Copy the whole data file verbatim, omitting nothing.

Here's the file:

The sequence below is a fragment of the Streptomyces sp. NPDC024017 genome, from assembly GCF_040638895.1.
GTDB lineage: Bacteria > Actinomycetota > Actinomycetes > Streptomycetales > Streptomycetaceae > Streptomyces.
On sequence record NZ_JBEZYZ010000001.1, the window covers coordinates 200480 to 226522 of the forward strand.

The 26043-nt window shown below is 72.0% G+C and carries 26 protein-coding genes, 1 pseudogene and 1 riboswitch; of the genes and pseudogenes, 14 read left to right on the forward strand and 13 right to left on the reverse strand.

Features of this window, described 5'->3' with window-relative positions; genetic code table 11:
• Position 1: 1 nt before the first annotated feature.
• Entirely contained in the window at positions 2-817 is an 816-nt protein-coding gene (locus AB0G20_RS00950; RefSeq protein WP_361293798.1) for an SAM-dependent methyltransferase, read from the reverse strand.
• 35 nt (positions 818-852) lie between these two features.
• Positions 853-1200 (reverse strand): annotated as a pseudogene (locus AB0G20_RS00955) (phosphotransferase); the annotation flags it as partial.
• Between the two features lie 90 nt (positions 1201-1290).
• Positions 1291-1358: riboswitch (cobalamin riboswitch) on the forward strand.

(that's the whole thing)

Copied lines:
The sequence below is a fragment of the Streptomyces sp. NPDC024017 genome, from assembly GCF_040638895.1.
GTDB lineage: Bacteria > Actinomycetota > Actinomycetes > Streptomycetales > Streptomycetaceae > Streptomyces.
On sequence record NZ_JBEZYZ010000001.1, the window covers coordinates 200480 to 226522 of the forward strand.

The 26043-nt window shown below is 72.0% G+C and carries 26 protein-coding genes, 1 pseudogene and 1 riboswitch; of the genes and pseudogenes, 14 read left to right on the forward strand and 13 right to left on the reverse strand.

Features of this window, described 5'->3' with window-relative positions; genetic code table 11:
• Position 1: 1 nt before the first annotated feature.
• Entirely contained in the window at positions 2-817 is an 816-nt protein-coding gene (locus AB0G20_RS00950; RefSeq protein WP_361293798.1) for an SAM-dependent methyltransferase, read from the reverse strand.
• 35 nt (positions 818-852) lie between these two features.
• Positions 853-1200 (reverse strand): annotated as a pseudogene (locus AB0G20_RS00955) (phosphotransferase); the annotation flags it as partial.
• Between the two features lie 90 nt (positions 1201-1290).
• Positions 1291-1358: riboswitch (cobalamin riboswitch) on the forward strand.